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Unfortunately in mech. eng. we didn't really studied transformers that deeply.

However I was struck with a question after talking with an electrician friend that was repairing a failed transformer*:

Considering an ideal transformer (without losses) and an open circuit on the secondary, could the current on the primary be calculated as: \$I = V/(2\pi fL)\$?

I am under the (possibly wrong) impression that since there is no load on the secondary, the power dissipated on the primary should be 0, and as such no current would flow through it.

A different but related question: say I removed the secondary from some transformer and was left with just a piece of copper wire wound about an iron core, would the current flowing through this inductor be calculated the same way as if there was a secondary wound on the core?

\$*\$ The failed transformer had no load on the secondary but the primary was draining around 7 amps at 230V! I'm guessing the isolation of the secondary got toast and it short-circuited.

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  • \$\begingroup\$ No power dissipation is not the same thing as no current flowing (under your ideal transformer conditions). \$\endgroup\$
    – John D
    Mar 2, 2020 at 19:48
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    \$\begingroup\$ * I have a fully working 240v transformer that pulls 7A on the primary with no load on the secondary. It's a microwave oven transformer, and they are designed to run hard into saturation to minimise their use of materials, aka designed down to a cost. But for any transformer other than a MOT, 7A would be a bad sign. \$\endgroup\$
    – Neil_UK
    Mar 2, 2020 at 20:21
  • \$\begingroup\$ It was actually a transformer for powering the trajectory correction sensor PCB of a GMAW robot arm. Luckily the 1amp fuse did it's job! \$\endgroup\$ Mar 2, 2020 at 20:35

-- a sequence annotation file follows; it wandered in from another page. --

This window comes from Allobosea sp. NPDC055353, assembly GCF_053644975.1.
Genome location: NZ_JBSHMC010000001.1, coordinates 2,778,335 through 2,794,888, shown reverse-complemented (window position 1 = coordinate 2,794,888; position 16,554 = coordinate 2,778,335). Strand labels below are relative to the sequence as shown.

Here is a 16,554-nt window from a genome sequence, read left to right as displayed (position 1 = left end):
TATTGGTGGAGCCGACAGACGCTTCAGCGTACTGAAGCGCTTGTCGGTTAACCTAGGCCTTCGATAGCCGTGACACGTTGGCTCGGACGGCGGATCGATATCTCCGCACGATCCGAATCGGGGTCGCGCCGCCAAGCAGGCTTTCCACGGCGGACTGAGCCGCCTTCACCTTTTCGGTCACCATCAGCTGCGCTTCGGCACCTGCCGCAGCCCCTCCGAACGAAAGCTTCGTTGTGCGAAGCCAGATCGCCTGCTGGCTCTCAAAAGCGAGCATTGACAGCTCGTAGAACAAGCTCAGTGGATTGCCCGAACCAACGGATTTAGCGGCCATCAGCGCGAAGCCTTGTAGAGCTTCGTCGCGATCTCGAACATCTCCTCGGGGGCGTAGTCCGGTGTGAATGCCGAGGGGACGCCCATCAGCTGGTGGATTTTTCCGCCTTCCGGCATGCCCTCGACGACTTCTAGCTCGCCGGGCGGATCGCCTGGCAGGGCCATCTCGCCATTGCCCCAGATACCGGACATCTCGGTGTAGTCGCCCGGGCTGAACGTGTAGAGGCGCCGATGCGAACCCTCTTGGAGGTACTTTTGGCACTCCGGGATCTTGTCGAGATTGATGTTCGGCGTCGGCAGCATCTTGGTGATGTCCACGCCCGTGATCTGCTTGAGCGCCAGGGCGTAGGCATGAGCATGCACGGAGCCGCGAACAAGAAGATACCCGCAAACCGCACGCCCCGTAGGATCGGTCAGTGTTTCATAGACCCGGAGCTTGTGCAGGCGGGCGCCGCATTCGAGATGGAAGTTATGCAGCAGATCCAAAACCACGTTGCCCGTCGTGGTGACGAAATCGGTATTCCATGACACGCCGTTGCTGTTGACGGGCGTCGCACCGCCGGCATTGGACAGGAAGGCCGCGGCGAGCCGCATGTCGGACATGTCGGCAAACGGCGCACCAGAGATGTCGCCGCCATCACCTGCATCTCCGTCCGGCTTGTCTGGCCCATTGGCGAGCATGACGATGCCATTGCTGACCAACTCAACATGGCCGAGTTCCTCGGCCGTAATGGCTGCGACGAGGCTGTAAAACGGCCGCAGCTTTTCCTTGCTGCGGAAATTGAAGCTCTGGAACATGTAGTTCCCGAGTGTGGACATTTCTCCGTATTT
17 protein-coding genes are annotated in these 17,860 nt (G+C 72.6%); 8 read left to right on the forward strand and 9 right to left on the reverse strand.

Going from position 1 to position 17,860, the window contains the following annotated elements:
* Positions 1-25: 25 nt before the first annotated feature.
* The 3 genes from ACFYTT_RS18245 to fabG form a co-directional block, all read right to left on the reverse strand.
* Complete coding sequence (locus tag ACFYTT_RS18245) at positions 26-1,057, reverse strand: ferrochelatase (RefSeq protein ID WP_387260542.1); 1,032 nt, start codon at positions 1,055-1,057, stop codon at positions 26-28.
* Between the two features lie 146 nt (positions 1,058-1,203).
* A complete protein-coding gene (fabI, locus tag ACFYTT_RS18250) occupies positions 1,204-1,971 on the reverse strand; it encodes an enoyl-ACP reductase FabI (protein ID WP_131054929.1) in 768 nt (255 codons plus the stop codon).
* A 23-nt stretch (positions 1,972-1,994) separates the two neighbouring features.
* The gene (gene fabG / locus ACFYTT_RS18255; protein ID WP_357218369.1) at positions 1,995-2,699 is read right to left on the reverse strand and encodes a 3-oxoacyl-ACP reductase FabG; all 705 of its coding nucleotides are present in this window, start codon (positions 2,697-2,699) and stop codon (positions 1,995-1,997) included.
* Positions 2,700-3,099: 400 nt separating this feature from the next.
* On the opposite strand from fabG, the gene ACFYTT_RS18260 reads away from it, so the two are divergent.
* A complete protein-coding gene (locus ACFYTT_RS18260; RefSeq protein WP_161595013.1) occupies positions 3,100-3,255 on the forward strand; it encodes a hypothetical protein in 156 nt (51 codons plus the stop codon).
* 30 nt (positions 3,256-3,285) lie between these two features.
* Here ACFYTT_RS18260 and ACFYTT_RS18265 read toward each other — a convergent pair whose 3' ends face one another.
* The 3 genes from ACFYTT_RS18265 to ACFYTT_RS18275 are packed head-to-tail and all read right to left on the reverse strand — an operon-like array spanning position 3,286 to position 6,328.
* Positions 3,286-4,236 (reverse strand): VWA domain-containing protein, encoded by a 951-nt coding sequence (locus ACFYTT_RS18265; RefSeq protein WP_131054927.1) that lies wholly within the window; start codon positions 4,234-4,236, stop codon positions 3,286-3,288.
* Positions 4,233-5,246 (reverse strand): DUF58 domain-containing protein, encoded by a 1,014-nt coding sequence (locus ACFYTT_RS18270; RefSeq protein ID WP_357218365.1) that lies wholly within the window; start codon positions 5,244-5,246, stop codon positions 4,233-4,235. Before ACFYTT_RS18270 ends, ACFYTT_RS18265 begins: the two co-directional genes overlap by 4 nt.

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Considering an ideal transformer (without losses) and an open circuit on the secondary, could the current on the primary be calculated as: 𝐼=𝑉/(2𝜋𝑓𝐿)

That is entirely correct and that current is called the primary magnetization current.

I am under the (possibly wrong) impression that since there is no load on the secondary, the power dissipated on the primary should be 0, and as such no current would flow through it.

Correct, for an ideal transformer this is entirely true.

say I removed the secondary from some transformer and was left with just a piece of copper wire wound about an iron core, would the current flowing through this inductor be calculated the same way as if there was a secondary wound on the core?

Yes, but, if the unloaded secondary was left in place you’d still get the same primary magnetization inductance.

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  • \$\begingroup\$ Thanks for the answers! However there is something I don't understand: if there is a primary magnetization current, how can the power dissipated on the primary be 0 and no current flows through it? Or is it that there is current on the primary (the so called primary magnetization current) but power is considered 0, because half the time the circuit draws power from the grid and the other half it returns power back to the grid? \$\endgroup\$ Mar 2, 2020 at 20:25
  • \$\begingroup\$ The current into the primary inductance is not in phase with the applied primary voltage. Think about that a little because, when current lags by 90 degrees, the instantaneous multiplication of v and i waveforms produces a power waveform that has an average value of zero. Hence, power (really energy) is taken and given back equally (as per your question). \$\endgroup\$
    – Andy aka
    Mar 2, 2020 at 20:29
  • \$\begingroup\$ Thanks! That finally clears it. Now, does it exist any power source or element connected between the power source and the transformer that could reject this power returned back from the transformer? I.e.: some type of element that only allowed power to flow from the source to the transformer? If so, the power returned from the transformer had to go somewhere right? Probably heat losses. Does this means that this hypothetical circuit cannot be modeled with pure ideal components? \$\endgroup\$ Mar 2, 2020 at 20:44
  • \$\begingroup\$ Yes, the energy (preferred way of calling an accumulation of power), has to either remain stored (as per the dc voltage on a capacitor) or cause a spark as in the energy stored in an inductor. Because we have capacitors, diodes, inductors and electronic switches we can harness the stored energy and reuse it cyclically to convert voltage A into voltage B hence, we have what is called a power converter (sometimes called a switching converter or switch mode power supply). \$\endgroup\$
    – Andy aka
    Mar 2, 2020 at 21:20

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